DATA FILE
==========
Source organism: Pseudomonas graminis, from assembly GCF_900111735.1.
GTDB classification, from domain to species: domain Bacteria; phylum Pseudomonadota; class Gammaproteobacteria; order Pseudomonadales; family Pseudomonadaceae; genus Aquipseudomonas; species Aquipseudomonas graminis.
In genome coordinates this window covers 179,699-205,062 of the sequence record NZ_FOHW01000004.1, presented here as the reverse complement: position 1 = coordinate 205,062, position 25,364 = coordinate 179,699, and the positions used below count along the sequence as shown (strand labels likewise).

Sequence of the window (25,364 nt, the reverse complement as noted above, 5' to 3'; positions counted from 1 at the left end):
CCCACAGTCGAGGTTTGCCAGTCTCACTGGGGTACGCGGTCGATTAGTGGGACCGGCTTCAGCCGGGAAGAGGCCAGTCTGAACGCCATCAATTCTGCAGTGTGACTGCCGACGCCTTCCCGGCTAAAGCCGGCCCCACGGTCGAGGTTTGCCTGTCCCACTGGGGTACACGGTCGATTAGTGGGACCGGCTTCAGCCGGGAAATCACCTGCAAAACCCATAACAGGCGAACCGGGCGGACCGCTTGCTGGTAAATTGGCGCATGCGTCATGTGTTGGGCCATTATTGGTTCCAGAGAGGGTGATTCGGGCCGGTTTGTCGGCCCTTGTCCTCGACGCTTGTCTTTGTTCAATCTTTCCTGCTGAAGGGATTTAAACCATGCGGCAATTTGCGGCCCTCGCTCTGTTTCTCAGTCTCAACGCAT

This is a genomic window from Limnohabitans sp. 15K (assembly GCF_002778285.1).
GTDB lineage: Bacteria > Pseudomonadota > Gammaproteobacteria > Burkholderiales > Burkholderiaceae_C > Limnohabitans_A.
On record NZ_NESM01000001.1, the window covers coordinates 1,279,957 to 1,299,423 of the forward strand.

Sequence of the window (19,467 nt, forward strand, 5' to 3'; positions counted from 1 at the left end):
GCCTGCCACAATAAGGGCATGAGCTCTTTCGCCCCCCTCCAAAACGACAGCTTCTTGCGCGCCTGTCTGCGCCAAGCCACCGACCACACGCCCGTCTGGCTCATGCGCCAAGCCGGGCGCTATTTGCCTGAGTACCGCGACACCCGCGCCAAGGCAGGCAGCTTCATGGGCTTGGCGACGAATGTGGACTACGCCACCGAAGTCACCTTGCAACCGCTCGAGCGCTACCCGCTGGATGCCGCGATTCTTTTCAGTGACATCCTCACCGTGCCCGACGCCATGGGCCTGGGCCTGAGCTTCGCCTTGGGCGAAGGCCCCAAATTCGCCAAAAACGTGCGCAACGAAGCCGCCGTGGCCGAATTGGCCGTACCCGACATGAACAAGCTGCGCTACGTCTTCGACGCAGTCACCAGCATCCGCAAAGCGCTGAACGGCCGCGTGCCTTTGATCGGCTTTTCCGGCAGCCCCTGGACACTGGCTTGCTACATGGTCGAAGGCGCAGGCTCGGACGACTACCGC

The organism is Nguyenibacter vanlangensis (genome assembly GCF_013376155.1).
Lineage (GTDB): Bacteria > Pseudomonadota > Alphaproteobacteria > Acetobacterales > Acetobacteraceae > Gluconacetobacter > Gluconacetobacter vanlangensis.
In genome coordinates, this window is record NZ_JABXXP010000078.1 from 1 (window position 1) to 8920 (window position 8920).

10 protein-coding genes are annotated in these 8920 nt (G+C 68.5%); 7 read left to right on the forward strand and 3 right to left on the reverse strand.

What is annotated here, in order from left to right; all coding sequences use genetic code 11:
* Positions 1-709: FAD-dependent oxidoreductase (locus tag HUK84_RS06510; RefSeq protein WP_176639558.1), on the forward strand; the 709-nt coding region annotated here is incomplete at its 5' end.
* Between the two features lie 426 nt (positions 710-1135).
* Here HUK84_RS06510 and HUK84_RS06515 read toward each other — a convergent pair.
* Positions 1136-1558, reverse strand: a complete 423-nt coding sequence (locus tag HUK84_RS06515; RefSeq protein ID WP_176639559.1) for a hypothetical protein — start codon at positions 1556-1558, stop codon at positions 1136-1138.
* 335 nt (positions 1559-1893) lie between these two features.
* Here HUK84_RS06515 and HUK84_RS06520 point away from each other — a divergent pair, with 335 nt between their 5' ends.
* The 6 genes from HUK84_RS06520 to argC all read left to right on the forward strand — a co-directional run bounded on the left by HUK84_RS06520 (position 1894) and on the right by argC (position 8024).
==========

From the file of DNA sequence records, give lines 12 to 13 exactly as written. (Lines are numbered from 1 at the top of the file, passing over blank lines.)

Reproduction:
Lineage (GTDB): Bacteria > Pseudomonadota > Alphaproteobacteria > Acetobacterales > Acetobacteraceae > Gluconacetobacter > Gluconacetobacter vanlangensis.
In genome coordinates, this window is record NZ_JABXXP010000078.1 from 1 (window position 1) to 8920 (window position 8920).